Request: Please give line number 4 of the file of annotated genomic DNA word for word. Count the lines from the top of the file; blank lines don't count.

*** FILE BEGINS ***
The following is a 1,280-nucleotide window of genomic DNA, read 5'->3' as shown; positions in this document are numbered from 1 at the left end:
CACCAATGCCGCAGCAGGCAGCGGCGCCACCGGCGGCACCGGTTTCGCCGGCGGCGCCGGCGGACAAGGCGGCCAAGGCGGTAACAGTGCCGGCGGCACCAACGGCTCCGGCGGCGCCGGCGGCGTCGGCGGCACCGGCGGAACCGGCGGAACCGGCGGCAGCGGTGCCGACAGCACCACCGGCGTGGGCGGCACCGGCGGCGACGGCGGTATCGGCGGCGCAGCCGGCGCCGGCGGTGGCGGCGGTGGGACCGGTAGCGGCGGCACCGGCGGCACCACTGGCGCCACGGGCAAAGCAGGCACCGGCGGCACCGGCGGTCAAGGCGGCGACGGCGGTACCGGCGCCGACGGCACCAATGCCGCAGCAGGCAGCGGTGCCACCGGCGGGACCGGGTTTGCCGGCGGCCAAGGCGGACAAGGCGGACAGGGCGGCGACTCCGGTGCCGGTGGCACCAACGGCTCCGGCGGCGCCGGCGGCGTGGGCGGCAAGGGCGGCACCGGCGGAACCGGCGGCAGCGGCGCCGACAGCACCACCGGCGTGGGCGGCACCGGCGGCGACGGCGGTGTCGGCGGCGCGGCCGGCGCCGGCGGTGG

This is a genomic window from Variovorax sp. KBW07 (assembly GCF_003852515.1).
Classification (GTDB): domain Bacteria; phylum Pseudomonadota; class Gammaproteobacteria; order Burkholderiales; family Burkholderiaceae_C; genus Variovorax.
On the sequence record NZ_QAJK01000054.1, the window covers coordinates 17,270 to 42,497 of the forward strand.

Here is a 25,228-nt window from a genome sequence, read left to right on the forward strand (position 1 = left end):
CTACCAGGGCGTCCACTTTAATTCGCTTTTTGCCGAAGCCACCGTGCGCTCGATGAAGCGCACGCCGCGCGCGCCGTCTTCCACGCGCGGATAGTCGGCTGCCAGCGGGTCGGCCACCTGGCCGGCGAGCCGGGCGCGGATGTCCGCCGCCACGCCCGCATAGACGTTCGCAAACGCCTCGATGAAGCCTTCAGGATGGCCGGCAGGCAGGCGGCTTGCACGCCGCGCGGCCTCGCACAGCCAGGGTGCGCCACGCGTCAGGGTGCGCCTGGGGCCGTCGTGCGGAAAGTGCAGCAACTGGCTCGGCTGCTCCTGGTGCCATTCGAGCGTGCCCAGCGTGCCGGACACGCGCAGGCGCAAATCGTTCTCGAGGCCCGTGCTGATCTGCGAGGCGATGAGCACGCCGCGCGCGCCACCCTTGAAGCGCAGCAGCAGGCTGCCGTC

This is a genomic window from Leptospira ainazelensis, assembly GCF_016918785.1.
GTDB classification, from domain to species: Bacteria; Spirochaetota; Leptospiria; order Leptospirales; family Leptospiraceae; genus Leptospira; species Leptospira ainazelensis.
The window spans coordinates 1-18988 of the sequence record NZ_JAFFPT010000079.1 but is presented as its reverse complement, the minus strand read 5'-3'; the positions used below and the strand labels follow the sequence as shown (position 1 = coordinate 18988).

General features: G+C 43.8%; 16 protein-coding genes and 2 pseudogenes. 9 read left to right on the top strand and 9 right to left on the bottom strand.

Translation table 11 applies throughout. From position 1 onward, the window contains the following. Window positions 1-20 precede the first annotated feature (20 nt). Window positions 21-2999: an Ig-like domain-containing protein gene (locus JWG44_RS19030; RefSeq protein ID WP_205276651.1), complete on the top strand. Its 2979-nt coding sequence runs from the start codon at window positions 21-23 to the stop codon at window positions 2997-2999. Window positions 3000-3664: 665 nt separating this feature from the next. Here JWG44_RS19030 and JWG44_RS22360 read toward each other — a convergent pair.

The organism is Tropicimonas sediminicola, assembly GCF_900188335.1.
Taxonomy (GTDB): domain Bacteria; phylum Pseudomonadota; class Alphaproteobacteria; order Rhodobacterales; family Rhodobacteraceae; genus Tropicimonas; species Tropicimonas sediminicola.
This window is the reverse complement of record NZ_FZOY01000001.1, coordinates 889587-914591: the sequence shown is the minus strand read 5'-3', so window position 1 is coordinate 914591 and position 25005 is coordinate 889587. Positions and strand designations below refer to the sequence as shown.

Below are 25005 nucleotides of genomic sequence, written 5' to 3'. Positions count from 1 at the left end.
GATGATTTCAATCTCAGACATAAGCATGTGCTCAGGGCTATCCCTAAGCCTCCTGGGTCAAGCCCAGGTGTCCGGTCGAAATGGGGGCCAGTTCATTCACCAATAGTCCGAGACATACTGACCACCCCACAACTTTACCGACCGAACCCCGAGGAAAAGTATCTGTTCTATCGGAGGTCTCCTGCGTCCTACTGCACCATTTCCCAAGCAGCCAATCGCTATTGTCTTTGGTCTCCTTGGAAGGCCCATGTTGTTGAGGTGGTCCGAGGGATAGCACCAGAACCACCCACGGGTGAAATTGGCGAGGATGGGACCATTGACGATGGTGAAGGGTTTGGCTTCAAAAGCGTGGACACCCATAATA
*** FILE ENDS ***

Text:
Classification (GTDB): domain Bacteria; phylum Pseudomonadota; class Gammaproteobacteria; order Burkholderiales; family Burkholderiaceae_C; genus Variovorax.